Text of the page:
Maine Solar System’s Uranus to be Out of Orbit for Repair
The planet Uranus—located in Bridgewater as part of the Maine Solar System Model that stretches from the University of Maine at Presque Isle to Topsfield, Maine—will soon be taken down for repairs.
The planet will be “out of orbit” through the winter, while the surface will be re-covered by Robert Collins’ auto body class at Northern Maine Community College.
This will be the third planet to be refurbished over the last year and a half. Jupiter and Neptune were out of orbit over the past winter. The Maine Solar System Model is the largest scale model of the solar system in the Americas and was built by the community of Northern Maine, with participation from many local individuals and companies.
“NMCC is pleased to have the opportunity to continue partnering with businesses, agencies, and educational institutions to maintain this outstanding educational model and tourist attraction,” Dr. Dottie Martin, Dean of Development and College Relations, said.
With NMCC’s help, this planet is expected to have a much longer life span.
“The fiberglass of the original large planets seems to have had a life-expectancy of 15 years,” Kevin McCartney, Professor at the University of Maine at Presque Isle and coordinator of the solar system project, said. “The second generation will have thicker fiberglass and use fiberglass paints that we hope will last for a longer time.”
Other work is in progress for the model. Over the winter, McCartney hopes to find a community partner to build posts for two more dwarf planets, Haumea and Makemake, slated for installation in Lille and Madawaska. The construction will include the small—less than 1/4 inch—celestial objects themselves, and will be the first portion of the model to be displayed north of the sun in Presque Isle, appropriately known as the “Star City.”
Updates to the sun may also be in the works. The current sun is located in Folsom Hall and is the only object in the model that is displayed two-dimensionally, painted in the hallways of the three-story building. The University is working on plans for a three dimensional representation of the sun to be located outside of Folsom Hall.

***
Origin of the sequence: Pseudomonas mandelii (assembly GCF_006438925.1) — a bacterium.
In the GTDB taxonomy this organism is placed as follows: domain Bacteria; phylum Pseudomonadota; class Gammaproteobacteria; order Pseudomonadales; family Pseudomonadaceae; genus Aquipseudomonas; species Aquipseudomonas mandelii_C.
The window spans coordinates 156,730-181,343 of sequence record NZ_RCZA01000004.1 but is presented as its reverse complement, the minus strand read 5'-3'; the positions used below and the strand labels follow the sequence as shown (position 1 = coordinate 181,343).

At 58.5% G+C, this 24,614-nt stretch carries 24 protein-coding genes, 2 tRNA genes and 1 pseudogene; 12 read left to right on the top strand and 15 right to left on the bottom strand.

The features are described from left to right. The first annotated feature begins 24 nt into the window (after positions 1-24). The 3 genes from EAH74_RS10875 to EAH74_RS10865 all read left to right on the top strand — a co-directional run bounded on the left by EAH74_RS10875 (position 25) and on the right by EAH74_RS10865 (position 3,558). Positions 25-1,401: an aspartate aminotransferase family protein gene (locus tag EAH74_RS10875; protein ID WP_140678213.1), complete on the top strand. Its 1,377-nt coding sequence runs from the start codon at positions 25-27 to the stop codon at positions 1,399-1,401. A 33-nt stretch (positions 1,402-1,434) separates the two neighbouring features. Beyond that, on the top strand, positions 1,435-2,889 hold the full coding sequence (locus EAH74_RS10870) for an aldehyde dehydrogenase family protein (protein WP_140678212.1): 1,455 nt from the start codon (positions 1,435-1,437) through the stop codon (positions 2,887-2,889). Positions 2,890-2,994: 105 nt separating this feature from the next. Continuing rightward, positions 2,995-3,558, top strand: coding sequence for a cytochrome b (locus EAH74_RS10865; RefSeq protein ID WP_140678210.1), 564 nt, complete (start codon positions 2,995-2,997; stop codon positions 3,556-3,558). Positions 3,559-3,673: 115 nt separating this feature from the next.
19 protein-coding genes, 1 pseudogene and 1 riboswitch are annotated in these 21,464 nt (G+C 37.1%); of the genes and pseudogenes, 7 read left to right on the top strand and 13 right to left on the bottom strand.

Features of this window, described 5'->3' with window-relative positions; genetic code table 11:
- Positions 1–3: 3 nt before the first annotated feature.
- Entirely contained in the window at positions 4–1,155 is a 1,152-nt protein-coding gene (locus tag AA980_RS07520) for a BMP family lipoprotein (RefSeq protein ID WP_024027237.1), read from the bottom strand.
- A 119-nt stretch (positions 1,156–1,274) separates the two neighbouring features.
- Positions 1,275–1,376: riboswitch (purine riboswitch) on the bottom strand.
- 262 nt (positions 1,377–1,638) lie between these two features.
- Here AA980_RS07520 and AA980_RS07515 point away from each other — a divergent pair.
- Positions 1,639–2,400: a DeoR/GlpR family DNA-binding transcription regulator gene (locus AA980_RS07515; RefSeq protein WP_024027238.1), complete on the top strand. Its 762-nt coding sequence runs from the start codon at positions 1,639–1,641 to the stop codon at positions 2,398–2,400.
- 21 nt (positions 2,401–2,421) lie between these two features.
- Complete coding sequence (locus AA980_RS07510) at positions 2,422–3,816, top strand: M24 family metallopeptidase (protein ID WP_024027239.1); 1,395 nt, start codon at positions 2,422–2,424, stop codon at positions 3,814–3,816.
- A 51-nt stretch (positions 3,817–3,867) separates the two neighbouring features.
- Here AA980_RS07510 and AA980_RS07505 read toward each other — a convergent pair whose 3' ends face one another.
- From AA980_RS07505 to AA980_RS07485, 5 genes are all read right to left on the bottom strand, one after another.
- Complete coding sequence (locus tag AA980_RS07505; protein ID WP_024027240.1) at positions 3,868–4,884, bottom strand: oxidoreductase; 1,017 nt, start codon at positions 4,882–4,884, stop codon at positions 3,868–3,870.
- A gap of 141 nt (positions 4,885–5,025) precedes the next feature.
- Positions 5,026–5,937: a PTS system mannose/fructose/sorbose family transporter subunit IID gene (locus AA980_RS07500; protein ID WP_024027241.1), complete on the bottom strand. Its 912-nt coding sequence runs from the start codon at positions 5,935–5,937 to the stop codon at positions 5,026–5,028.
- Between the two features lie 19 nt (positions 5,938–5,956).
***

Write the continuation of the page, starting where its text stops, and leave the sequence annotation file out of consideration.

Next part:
“The most common question asked by visitors to the University of Maine at Presque Isle campus regarding the Maine Solar System Model is: ‘Where is the sun?’” McCartney said. “It would be wonderful to have a highly visible structure located outside for easy access.”
An expanded and improved brochure for the Maine Solar System Model is also in preparation. McCartney said a recent examination of the upper surface of Saturn using a drone shows this planet to be presently weathering fairly well, though refurbishment is planned over the next couple of years.
The Maine Solar System Model was built over a period of four years, from 1999 to 2003, with dwarf planets added in 2008. Established by the University of Maine at Presque Isle, the Northern Maine Museum of Science, and the northern Maine community, it is the largest solar system model in the Western Hemisphere, with both the planet diameters and distances from the Sun set to a scale of one mile equal to an astronomical unit (AU, the distance from the Sun to Earth). The model consists of a 50-foot diameter Sun and extends 95 miles to the dwarf planet Eris, which is about one inch in diameter, in Topsfield.
For more information, about the Maine Solar System Model, contact UMPI’s Community and Media Relations Office at 207-768-9452 or firstname.lastname@example.org.
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